What is now the Appalachian Plateau physiographic province of Virginia ended up with 76 discrete coal beds, of which about half are mined commercially today. The four most valuable coal beds were named Pocahontas No. 3, Jawbone, Splash Dam, and Dorchester. Stratigraphic intervals that include layers of coal deposited in the Pennsylvanian time period (323-290 million years ago) vary in thickness from 800 feet to over 5,000 feet. The thickest stratigraphic intervals are in the eastern side of the Southwest Virginia Coalfield, where more sediments washed down mountains on the east side of the basin.2
The old plant material was squeezed by overlyning sediments in the Appalachian Plateau of southwestern Virginia (modern-day Buchanan, Wise, and Dickenson counties) to drive off water and other volatile gases to form bituminous coal. The organic materials were not buried deep enough to concentrate the percentage of carbon to form anthracite or even semi-anthracite coal beds.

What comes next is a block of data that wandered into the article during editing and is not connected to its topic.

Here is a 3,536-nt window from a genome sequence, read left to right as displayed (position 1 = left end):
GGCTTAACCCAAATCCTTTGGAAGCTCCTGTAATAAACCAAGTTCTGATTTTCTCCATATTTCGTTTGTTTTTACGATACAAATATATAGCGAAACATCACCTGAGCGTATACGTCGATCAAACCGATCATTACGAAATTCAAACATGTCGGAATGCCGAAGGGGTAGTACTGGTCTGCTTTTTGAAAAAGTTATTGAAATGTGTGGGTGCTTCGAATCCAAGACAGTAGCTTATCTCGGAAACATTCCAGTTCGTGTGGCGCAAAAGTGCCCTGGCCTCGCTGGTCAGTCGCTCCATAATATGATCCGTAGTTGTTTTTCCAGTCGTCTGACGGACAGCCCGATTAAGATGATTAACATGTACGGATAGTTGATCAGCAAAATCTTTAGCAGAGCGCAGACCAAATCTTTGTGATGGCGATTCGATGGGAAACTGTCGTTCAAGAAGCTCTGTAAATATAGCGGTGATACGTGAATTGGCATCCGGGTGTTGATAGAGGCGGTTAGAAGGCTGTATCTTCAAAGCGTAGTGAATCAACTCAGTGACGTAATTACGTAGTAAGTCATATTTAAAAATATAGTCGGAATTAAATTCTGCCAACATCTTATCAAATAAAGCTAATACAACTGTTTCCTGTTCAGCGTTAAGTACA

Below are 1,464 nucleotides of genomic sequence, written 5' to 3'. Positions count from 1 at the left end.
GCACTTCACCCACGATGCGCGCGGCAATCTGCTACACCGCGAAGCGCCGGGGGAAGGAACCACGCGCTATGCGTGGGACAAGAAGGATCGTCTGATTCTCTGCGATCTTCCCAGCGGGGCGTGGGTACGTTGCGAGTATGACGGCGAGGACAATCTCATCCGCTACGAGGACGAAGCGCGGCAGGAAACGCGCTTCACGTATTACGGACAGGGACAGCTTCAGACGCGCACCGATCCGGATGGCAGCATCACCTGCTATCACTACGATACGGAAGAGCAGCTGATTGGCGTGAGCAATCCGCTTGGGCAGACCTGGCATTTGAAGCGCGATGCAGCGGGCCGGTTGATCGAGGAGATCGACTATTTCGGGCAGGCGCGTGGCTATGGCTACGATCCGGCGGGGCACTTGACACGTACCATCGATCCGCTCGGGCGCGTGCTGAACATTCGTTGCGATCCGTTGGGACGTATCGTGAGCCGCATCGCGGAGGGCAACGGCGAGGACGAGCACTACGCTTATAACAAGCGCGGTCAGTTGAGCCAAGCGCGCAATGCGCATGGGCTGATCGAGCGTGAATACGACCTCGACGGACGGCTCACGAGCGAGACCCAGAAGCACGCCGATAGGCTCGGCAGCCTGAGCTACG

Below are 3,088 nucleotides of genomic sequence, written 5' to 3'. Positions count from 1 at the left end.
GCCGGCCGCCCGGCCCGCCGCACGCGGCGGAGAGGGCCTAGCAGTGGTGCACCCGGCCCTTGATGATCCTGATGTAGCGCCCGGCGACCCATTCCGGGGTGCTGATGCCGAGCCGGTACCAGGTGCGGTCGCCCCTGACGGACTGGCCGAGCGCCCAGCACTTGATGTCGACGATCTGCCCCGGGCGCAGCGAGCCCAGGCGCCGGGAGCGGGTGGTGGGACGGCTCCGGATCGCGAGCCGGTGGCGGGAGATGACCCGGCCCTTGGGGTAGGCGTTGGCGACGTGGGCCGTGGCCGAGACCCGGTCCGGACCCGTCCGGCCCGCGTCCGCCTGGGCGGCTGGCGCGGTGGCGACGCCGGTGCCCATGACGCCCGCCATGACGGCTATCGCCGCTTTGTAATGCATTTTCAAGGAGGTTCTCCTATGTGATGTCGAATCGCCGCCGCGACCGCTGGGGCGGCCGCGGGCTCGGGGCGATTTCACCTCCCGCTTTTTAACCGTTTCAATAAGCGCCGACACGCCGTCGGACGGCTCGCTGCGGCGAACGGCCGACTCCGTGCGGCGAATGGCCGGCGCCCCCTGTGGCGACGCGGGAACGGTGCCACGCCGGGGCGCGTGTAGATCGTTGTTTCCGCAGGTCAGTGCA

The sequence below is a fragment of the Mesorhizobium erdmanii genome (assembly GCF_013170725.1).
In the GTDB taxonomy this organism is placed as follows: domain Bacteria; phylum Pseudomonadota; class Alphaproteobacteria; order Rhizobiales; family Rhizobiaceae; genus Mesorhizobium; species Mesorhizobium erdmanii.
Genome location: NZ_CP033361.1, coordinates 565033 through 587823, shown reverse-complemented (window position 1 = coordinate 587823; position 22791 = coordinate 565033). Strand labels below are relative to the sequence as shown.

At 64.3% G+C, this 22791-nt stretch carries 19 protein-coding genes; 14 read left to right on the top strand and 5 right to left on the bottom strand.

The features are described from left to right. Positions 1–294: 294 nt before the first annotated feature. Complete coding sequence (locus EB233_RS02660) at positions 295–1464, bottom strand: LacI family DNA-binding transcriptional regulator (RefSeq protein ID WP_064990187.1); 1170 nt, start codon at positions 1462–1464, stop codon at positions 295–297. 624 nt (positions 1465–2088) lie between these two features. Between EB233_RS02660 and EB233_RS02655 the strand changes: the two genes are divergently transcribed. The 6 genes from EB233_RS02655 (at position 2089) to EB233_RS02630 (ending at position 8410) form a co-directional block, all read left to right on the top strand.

The tectonic pressure from the Alleghanian orogeny was diffused by the cracking, thrusting, and folding of the sedimentary layers east of the Appalachian Plateau, creating the wrinkled landscape of the Valley and Ridge physiographic province. The energy of the orogeny that formed the supercontinent of Pangea was weak to the west of what is now labelled the Allegheny Front, and the bituminous coal beds on the Appalachian Plateau were not metamorphosed further.